Mea culpa, mea culpa, mea maxima culpa.

• Related: Providence’s troubled city pension fund, in four charts (Oct. 1)

Ted Nesi ( tnesi@wpri.com ) covers politics and the economy for WPRI.com and writes the Nesi’s Notes blog. Follow him on Twitter: @tednesi


Tonight at 7 on Fox Providence – Cianci vs. Elorza vs. Harrop

September 30th, 2014 at 1:11 pm by under Nesi's Notes


City Council split on Elorza, Cianci in race for mayor

September 30th, 2014 at 9:16 am by under Nesi's Notes

By Dan McGowan

PROVIDENCE, R.I. (WPRI) – What, you thought they’d vote as a bloc?

Providence’s all-Democratic City Council is divided when it comes to the race for mayor, with six members backing Jorge Elorza, five breaking party ranks to endorse independent Buddy Cianci and four saying they still have haven’t made a decision on whom they’ll support on Nov. 4.

Read the rest of this story »


Landscape Starting To Change…Why Leaves Change Color

September 29th, 2014 at 6:55 pm by under Tony's Pinpoint Weather Blog

Good Evening from chief meteorologist Tony Petrarca

What make the leaves change color? They really don’t change color but rather reveal colors that are already there, hidden within deep pigments of green….As the green pigments disappears, other “hidden” colors show up. Plants absorb water from the ground through their roots. They also take in carbon dioxide from the air, while using sunlight to turn water and carbon dioxide into glucose. Glucose is a kind of sugar. Plants use glucose as “food” for energy to help them grow. The process of plants turning water and carbon dioxide into sugar is called photosynthesis. A chemical called chlorophyll helps make photosynthesis happen. Chlorophyll is what gives plants their green color.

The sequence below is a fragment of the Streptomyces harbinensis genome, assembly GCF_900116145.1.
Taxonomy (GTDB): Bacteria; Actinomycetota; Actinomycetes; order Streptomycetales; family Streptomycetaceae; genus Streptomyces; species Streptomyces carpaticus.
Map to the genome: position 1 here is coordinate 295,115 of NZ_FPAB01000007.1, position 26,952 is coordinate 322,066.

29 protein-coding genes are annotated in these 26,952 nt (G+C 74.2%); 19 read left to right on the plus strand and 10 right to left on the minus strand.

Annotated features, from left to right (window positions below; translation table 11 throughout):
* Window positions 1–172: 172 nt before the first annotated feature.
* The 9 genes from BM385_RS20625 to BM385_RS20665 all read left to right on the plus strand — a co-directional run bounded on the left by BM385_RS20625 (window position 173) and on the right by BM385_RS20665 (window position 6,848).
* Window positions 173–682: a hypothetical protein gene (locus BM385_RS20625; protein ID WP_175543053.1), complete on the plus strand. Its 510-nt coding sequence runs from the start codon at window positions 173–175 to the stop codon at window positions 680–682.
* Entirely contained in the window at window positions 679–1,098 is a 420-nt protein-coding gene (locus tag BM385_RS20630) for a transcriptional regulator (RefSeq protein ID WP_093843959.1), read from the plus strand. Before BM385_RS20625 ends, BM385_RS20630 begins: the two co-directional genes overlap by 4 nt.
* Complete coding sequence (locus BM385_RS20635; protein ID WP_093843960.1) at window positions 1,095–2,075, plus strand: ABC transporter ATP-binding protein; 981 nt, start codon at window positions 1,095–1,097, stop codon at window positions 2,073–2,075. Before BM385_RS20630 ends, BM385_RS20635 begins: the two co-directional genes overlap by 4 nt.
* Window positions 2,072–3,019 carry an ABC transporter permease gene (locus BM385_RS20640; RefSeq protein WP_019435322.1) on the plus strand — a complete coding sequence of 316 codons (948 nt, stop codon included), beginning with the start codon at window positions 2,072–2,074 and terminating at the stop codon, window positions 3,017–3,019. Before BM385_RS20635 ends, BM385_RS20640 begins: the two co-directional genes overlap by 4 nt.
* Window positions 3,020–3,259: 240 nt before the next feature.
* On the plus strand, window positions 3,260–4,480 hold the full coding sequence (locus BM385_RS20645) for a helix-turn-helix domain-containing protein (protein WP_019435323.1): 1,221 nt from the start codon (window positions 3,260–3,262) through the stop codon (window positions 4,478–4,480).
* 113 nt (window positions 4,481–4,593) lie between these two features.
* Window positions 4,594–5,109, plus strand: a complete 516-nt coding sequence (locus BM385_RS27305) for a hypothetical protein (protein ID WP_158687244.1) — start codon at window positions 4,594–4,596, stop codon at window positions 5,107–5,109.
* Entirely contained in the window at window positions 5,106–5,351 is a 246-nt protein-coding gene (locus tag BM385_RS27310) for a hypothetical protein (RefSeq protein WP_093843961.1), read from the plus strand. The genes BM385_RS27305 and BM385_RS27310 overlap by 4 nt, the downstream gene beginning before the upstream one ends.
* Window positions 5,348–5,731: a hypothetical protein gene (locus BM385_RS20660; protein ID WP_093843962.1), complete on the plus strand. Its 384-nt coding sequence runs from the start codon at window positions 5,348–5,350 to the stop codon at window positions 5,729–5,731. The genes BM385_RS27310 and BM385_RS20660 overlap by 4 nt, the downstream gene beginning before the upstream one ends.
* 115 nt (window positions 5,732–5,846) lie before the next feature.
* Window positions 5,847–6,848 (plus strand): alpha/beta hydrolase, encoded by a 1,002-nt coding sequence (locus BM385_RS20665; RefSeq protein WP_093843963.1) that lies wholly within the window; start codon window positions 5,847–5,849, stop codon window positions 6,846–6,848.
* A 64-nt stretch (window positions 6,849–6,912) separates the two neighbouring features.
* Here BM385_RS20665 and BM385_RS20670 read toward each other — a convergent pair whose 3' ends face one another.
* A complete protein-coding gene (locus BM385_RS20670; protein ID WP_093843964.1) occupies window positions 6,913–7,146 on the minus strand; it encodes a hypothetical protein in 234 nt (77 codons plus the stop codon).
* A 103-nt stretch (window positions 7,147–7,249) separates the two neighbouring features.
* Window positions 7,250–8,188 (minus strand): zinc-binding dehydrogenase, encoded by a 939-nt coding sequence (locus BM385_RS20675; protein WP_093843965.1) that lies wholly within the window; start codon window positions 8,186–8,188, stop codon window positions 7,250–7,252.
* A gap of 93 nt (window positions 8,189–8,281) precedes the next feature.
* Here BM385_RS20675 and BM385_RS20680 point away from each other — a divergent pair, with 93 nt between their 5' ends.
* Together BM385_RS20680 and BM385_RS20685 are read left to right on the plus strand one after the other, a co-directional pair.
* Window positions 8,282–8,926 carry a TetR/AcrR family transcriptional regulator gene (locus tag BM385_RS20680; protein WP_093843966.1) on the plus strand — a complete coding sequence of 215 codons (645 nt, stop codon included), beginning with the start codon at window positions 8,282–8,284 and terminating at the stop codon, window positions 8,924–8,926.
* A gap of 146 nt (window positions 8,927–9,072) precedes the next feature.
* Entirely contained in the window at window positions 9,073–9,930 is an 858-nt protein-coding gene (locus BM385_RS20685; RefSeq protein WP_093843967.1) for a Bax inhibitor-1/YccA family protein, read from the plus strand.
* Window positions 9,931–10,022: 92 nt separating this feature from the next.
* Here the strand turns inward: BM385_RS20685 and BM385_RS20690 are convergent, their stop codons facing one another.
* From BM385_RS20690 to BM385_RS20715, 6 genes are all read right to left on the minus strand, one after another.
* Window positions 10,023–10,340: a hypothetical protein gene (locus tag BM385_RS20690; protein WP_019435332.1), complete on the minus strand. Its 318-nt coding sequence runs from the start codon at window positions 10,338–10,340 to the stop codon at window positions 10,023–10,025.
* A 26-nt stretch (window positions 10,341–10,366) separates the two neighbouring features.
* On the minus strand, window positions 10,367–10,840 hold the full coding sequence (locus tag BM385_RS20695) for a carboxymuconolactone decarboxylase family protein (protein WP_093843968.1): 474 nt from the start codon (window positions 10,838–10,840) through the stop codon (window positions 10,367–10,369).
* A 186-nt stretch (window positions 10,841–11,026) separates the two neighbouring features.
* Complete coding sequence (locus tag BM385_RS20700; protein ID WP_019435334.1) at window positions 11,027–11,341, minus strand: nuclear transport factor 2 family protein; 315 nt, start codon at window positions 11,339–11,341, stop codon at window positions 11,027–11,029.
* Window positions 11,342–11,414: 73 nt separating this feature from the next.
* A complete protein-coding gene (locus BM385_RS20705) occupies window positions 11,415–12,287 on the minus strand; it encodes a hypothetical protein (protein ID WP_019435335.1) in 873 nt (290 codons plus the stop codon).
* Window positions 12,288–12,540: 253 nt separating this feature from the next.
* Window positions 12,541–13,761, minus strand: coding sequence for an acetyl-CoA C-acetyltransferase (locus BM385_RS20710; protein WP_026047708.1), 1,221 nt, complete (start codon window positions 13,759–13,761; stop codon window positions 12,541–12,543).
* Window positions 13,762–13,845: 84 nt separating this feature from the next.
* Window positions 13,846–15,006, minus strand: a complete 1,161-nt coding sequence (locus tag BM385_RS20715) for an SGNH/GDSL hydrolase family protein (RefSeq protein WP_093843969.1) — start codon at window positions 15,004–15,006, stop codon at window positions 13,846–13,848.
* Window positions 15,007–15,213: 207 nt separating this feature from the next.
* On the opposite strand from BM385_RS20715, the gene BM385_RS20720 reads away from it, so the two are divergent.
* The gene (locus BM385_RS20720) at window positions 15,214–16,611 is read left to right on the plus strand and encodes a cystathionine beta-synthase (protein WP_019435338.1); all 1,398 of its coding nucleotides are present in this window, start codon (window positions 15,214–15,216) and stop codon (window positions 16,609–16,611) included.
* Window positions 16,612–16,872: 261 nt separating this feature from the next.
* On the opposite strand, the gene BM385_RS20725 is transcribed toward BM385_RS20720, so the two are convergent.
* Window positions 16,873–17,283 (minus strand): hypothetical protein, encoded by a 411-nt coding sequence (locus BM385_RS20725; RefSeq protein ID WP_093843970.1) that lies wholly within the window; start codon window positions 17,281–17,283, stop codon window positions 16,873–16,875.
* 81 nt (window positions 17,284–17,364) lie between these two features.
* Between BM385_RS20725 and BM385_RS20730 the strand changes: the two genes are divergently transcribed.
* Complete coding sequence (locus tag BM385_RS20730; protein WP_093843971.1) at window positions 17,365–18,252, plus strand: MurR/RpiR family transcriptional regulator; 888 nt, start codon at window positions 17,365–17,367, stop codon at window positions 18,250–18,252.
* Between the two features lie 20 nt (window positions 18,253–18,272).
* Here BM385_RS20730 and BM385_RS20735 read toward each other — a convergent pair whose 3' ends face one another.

colorful leaves

 

 

 

 

 

 

 

Click HERE for current foliage color across New England this week

So….how do we get rid of the green colors?? That’s where the change of seasons comes in. As summer ends the days get shorter with less sunlight. During the winter, frozen soil means less water getting to the roots. As a result photosynthesis shuts down….green colors fade, revealing pigments of yellow and orange. In some trees, like maples, glucose is trapped in the leaves after photosynthesis stops. Sunlight and the cool nights of autumn cause the leaves to turn this glucose into a red color.

Our weather team will keep you updated…check back with us on wpri.com for more info.

Tony Petrarca


Fung attacks Raimondo on 38 Studios in new TV ad

September 29th, 2014 at 5:16 pm by under Nesi's Notes

By Ted Nesi

PROVIDENCE, R.I. (WPRI) – Republican gubernatorial nominee Allan Fung released the first TV attack ad of the fall campaign on Monday, criticizing his Democratic rival Gina Raimondo for supporting repayment of the 38 Studios bonds. The campaign is putting $93,000 behind the ad over 10 days.

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First Raimondo TV spot ties her to Jack Reed

September 28th, 2014 at 8:40 pm by under Nesi's Notes

By Ted Nesi

PROVIDENCE, R.I. (WPRI) – Democratic gubernatorial nominee Gina Raimondo is leaning on party elder statesman U.S. Sen. Jack Reed to give her a boost as she launches her first television commercial of the fall campaign. The state party is spending $90,000 on the ad this week.

Read the rest of this story »


Watch Executive Suite: NanoSteel; VETS Foundation

September 28th, 2014 at 8:30 pm by under Nesi's Notes